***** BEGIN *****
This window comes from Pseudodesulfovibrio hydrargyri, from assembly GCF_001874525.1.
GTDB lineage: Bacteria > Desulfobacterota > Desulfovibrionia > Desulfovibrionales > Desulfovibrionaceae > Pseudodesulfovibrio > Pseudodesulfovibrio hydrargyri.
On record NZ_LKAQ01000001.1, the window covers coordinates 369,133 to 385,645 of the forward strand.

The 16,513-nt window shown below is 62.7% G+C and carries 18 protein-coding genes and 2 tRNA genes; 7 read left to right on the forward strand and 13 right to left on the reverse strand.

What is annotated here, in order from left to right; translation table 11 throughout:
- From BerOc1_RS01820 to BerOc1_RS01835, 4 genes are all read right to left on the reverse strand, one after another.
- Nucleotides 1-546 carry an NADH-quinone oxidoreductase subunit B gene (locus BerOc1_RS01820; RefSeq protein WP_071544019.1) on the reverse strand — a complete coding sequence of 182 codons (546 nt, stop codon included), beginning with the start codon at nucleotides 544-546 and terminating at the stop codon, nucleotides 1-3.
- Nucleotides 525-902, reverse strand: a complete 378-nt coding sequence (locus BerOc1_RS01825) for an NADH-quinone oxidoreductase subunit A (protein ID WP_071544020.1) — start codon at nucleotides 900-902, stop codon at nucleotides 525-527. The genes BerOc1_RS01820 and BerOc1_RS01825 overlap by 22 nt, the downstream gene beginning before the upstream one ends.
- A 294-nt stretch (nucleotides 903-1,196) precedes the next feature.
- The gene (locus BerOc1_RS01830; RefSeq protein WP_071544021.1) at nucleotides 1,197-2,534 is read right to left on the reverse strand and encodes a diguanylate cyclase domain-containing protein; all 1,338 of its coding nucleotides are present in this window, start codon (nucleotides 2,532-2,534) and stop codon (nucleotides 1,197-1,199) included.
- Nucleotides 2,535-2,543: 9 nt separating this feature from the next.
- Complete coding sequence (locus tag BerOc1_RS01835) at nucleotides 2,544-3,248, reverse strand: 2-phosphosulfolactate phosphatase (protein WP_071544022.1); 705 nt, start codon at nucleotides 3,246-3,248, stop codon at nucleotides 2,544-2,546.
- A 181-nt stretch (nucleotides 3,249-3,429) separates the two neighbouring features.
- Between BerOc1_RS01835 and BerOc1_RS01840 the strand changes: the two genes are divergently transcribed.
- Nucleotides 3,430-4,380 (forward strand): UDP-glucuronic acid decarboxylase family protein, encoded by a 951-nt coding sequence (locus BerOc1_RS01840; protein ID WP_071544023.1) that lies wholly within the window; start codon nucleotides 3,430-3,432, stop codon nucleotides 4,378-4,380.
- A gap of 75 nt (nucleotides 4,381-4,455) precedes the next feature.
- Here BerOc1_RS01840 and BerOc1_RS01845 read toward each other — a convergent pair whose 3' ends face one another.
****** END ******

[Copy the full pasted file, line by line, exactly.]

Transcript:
This window comes from Pseudodesulfovibrio hydrargyri, from assembly GCF_001874525.1.
GTDB lineage: Bacteria > Desulfobacterota > Desulfovibrionia > Desulfovibrionales > Desulfovibrionaceae > Pseudodesulfovibrio > Pseudodesulfovibrio hydrargyri.
On record NZ_LKAQ01000001.1, the window covers coordinates 369,133 to 385,645 of the forward strand.

The 16,513-nt window shown below is 62.7% G+C and carries 18 protein-coding genes and 2 tRNA genes; 7 read left to right on the forward strand and 13 right to left on the reverse strand.

What is annotated here, in order from left to right; translation table 11 throughout:
- From BerOc1_RS01820 to BerOc1_RS01835, 4 genes are all read right to left on the reverse strand, one after another.
- Nucleotides 1-546 carry an NADH-quinone oxidoreductase subunit B gene (locus BerOc1_RS01820; RefSeq protein WP_071544019.1) on the reverse strand — a complete coding sequence of 182 codons (546 nt, stop codon included), beginning with the start codon at nucleotides 544-546 and terminating at the stop codon, nucleotides 1-3.
- Nucleotides 525-902, reverse strand: a complete 378-nt coding sequence (locus BerOc1_RS01825) for an NADH-quinone oxidoreductase subunit A (protein ID WP_071544020.1) — start codon at nucleotides 900-902, stop codon at nucleotides 525-527. The genes BerOc1_RS01820 and BerOc1_RS01825 overlap by 22 nt, the downstream gene beginning before the upstream one ends.
- A 294-nt stretch (nucleotides 903-1,196) precedes the next feature.
- The gene (locus BerOc1_RS01830; RefSeq protein WP_071544021.1) at nucleotides 1,197-2,534 is read right to left on the reverse strand and encodes a diguanylate cyclase domain-containing protein; all 1,338 of its coding nucleotides are present in this window, start codon (nucleotides 2,532-2,534) and stop codon (nucleotides 1,197-1,199) included.
- Nucleotides 2,535-2,543: 9 nt separating this feature from the next.
- Complete coding sequence (locus tag BerOc1_RS01835) at nucleotides 2,544-3,248, reverse strand: 2-phosphosulfolactate phosphatase (protein WP_071544022.1); 705 nt, start codon at nucleotides 3,246-3,248, stop codon at nucleotides 2,544-2,546.
- A 181-nt stretch (nucleotides 3,249-3,429) separates the two neighbouring features.
- Between BerOc1_RS01835 and BerOc1_RS01840 the strand changes: the two genes are divergently transcribed.
- Nucleotides 3,430-4,380 (forward strand): UDP-glucuronic acid decarboxylase family protein, encoded by a 951-nt coding sequence (locus BerOc1_RS01840; protein ID WP_071544023.1) that lies wholly within the window; start codon nucleotides 3,430-3,432, stop codon nucleotides 4,378-4,380.
- A gap of 75 nt (nucleotides 4,381-4,455) precedes the next feature.
- Here BerOc1_RS01840 and BerOc1_RS01845 read toward each other — a convergent pair whose 3' ends face one another.